“A Russian legend has it that there were three holy men who lived on an island, engaged in constant prayer and works of compassion. The bishop under whose jurisdiction the island fell was informed that these men were completely ignorant of the doctrines and rituals of the Church. He found this fact scandalous. He visited the island and spent some time teaching these men the basic creeds and prayers of the Church. He then left the island. As his boat was getting away from the island he noticed, to his amazement, that the three holy men were following the boat, walking on the water. They reached the boat and explained that they had forgotten the words of the Lord’s Prayer. The bishop told them that they should not worry about this – they did not need these words” (Questions of Faith, page 113).




For further reading:

Peter L. Berger, The Sacred Canopy: Elements of a Sociological Theory of Religion (1967).

Peter L. Berger and Thomas Luckmann, The Social Construction of Reality: A Treatise in the Sociology of Knowledge (1966).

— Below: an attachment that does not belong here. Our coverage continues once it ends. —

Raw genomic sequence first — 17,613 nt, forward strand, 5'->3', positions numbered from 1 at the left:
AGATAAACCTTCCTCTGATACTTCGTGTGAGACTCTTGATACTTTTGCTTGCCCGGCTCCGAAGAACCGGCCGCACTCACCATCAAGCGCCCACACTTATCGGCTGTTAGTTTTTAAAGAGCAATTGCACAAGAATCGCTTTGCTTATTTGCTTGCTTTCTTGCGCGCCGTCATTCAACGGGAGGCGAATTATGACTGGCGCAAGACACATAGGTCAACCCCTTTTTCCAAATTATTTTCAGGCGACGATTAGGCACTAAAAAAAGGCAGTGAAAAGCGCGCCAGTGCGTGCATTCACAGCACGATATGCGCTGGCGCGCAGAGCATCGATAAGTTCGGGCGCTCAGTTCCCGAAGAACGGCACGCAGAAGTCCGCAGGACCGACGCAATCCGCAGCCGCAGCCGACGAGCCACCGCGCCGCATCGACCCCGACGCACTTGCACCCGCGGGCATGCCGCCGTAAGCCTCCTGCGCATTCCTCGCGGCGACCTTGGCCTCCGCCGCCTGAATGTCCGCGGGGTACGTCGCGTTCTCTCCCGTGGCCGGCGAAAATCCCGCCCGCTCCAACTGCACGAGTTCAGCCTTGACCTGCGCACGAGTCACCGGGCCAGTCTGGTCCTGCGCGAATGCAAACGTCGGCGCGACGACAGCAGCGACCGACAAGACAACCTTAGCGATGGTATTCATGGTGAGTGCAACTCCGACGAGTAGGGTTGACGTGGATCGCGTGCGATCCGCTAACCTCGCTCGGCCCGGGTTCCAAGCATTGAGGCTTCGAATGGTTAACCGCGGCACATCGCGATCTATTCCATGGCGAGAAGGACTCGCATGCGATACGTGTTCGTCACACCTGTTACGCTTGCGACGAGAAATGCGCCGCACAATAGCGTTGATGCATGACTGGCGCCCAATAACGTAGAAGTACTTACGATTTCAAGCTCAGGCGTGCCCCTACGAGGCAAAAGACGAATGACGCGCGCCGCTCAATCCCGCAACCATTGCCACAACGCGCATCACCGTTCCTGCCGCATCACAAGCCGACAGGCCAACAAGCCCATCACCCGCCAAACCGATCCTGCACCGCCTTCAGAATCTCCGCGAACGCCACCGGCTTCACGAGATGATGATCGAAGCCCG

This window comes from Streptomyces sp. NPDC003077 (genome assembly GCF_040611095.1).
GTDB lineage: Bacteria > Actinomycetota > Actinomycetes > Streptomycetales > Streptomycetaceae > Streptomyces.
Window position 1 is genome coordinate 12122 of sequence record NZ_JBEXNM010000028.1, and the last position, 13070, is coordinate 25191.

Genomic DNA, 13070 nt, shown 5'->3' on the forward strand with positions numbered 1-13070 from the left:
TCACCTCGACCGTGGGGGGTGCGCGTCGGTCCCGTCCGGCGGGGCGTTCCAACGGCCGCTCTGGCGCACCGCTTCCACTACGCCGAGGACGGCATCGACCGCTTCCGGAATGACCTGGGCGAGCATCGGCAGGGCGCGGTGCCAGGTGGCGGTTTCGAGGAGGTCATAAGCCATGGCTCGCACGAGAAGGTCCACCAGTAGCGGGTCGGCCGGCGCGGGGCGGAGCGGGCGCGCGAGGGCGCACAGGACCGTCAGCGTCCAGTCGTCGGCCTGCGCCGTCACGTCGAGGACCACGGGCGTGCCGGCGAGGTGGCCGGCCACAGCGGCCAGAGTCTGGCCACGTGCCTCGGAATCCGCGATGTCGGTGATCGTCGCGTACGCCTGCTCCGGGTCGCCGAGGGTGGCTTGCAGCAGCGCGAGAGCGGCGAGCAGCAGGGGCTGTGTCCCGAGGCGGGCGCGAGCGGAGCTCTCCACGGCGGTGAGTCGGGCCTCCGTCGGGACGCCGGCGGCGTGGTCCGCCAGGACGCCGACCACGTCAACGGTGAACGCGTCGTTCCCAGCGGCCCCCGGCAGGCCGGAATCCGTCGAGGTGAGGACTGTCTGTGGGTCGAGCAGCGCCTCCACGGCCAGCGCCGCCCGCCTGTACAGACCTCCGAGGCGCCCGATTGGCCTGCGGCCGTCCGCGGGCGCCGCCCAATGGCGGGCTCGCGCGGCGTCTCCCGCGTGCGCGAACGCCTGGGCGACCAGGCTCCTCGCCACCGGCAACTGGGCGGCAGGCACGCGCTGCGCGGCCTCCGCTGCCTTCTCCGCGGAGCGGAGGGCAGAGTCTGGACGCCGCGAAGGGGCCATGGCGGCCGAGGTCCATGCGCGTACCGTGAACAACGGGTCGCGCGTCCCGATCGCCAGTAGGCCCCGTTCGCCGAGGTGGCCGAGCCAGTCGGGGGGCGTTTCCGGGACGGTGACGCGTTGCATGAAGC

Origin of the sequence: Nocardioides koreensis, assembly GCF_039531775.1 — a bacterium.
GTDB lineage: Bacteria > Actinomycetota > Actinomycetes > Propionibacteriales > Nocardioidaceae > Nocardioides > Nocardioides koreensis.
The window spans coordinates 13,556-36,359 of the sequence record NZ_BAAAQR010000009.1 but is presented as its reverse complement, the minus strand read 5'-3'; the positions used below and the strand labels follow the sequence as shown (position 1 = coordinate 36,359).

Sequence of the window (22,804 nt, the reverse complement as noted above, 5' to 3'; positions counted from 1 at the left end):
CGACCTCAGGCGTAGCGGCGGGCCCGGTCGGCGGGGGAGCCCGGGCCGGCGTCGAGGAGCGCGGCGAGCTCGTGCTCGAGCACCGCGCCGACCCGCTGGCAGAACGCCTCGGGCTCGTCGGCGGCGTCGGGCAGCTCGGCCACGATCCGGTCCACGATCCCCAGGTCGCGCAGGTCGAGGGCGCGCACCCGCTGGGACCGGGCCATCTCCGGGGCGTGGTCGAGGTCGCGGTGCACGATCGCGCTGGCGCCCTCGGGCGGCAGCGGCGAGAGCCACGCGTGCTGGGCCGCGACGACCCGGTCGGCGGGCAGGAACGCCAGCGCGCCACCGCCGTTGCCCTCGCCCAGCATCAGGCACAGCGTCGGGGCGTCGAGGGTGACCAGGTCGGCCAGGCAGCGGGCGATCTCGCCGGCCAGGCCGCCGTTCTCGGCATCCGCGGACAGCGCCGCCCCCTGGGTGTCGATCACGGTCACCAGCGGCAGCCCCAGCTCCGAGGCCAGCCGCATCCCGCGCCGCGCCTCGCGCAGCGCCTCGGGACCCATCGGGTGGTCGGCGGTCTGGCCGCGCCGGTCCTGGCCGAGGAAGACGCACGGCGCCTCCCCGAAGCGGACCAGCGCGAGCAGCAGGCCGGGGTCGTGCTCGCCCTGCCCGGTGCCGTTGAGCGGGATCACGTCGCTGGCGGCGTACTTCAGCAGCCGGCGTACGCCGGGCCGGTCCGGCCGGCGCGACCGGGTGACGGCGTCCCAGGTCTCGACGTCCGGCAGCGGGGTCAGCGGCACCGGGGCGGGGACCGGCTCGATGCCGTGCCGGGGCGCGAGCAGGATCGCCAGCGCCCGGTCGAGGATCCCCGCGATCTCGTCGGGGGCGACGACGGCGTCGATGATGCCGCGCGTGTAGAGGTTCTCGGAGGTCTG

Peter L. Berger, Pyramids of Sacrifice: Political Ethics and Social Change (1974).

Peter L. Berger and Hansfried Kellner, The Homeless Mind: Modernization and Consciousness (1974).

Peter L. Berger, Facing Up To Modernity: Excursions in Society, Politics and Religion (1977).

Peter L. Berger, A Rumor of Angels: Modern Society and the Rediscovery of the Supernatural (1970).

Peter L. Berger, The Noise of Solemn Assemblies (1961).

Peter L. Berger, The Heretical Imperative (1979).

Peter L. Berger, The Other Side of God: Polarity in World Religions (1981).

Peter L. Berger, A Far Glory: The Quest for Faith in an Age of Credulity (1992).

Peter L. Berger, Against The World-For The World: The Hartford Appeal and the Future of American Religion (1976).

Linda Woodhead, Peter Berger and the Study of Religion (2001).

Wayne C. Lusvardi, is a lay sociologist, Pasadena, California

(E-Mail: wlusvardi@yahoo.com)